‘This makes every sixth international student in the US an Indian’
HYDERABAD: Shunning the reports signifying the drop in the rate of students planning to pursue higher education in the US this year, the US consulate-general here has revealed that contradictory to the reports the visa issuance in fact has risen by 48 per cent in the last three years with 1,69,071 visas being issued from the city last year.
On the occasion of Student Visa Day, the US consular section chief issued passports with approved visas to 15 students, at the consulate here on Thursday.
Ironically, the celebration of higher education ties between the US and India took place just a day after a Telugu student from Sangareddy was shot in California.
Donald Mulligan, the consular chief, denied the allegation that Indians were being targeted in the US and said security on campuses had been beefed up. “Universities have their own police. There are telephone booths from where any student can call and get help. Then there are students who voluntarily walk you around the campus if one feels threatened,” he said.
‘Issuance of student visa or F-1 visa in India has increased by 122 pc in the last three years—from 21,636 in 2014 to 48,148 in 2016,’ US department of state said.
Though the officials could not provide data on the number of applications received this year since the admission process has begun just now, they claimed that the number of visas issued this year could be more than last year.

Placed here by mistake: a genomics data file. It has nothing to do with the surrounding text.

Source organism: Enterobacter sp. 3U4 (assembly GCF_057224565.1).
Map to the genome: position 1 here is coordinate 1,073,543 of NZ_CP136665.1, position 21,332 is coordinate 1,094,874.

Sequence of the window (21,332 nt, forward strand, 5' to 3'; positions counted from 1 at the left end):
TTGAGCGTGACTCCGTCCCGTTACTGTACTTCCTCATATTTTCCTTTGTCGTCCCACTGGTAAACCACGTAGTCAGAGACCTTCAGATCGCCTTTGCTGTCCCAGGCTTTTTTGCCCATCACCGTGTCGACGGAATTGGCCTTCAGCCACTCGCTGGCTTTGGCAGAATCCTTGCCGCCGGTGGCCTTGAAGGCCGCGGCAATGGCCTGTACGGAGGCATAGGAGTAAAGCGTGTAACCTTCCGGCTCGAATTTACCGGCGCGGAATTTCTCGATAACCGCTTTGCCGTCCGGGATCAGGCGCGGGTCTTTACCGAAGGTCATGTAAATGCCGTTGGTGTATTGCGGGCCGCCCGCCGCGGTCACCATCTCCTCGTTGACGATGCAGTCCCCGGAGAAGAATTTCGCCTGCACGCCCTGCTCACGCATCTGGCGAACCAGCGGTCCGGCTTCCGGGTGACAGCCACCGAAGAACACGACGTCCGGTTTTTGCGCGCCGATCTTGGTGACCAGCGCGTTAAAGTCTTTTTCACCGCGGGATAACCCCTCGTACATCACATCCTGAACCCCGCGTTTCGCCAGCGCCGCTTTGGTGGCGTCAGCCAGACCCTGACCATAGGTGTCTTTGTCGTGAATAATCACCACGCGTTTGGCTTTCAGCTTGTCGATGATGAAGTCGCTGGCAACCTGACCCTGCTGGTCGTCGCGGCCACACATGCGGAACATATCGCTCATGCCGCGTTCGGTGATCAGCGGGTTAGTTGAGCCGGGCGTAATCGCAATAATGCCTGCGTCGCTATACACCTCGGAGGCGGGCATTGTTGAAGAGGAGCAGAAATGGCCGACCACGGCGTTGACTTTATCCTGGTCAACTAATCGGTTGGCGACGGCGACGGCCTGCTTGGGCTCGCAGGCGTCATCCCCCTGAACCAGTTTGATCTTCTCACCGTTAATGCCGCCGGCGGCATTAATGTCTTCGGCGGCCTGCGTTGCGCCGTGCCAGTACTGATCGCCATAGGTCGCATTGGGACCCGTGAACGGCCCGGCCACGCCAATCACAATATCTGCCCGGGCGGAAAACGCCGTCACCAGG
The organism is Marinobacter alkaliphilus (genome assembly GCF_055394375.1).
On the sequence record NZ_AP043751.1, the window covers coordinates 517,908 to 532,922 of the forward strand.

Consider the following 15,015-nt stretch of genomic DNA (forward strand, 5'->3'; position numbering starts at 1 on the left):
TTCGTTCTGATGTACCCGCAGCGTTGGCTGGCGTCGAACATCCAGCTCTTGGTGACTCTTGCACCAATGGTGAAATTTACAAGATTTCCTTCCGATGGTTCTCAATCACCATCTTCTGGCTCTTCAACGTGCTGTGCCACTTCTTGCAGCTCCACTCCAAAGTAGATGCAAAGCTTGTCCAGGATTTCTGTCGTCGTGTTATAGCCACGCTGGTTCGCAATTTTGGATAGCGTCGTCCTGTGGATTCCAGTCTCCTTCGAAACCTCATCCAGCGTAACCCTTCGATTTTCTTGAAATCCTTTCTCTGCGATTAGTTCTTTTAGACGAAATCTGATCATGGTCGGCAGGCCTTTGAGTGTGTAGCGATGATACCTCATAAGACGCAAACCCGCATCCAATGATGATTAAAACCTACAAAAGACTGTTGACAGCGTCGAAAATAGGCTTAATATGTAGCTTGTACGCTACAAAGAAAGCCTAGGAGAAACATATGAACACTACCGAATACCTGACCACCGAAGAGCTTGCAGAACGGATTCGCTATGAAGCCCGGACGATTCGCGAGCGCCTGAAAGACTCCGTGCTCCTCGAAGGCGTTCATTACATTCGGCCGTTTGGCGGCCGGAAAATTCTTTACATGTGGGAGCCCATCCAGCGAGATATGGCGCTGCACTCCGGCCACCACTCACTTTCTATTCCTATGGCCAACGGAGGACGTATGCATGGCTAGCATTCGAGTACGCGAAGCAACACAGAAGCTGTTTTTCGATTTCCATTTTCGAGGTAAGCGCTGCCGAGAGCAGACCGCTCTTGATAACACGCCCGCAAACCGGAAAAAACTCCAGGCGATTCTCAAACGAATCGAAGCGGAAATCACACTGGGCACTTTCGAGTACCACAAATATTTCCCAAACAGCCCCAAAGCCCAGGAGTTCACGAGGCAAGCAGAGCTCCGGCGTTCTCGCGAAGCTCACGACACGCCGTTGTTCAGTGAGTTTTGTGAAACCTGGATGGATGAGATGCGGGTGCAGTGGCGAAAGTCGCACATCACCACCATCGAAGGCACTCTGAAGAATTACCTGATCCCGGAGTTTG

“This makes every sixth international student in the US an India. Currently, 1.66 lakh Indians are studying in the US, next only to China in number. This number makes India so important to us. These students also bring with them a lot of varied experiences, perspectives and huge investments to our country.”
Replying to a query if grant of visa hinged on the whims and mood of the interviewing officer, Brian Salverson, chief of non-immigrant visas, said subjective interviews seek to strike a balance between security and eligibility of the candidate.
“The candidate should be able to convince the official that he is eligible rather the latter trying to look for reasons to disqualify his application. The candidate’s credibility is judged during the interview,” Salverson explained.
Rakshita Bibi Reddy, a student of Gitam University, was one of the students to receive visa during the special drive. Terming her interview as smooth, she said, “You just need to be confident and honest with the officers. It was pretty easy for me,” said the student who will be pursuing Masters in Information Technology at Rutgers University in New Jersey.
“Indians may be looking to other countries for higher education but quality education that the US provides is second to none. The cutting-edge technology, huge grants for research and the wide network American varsities help develop are not something that others can give,” said Mulligan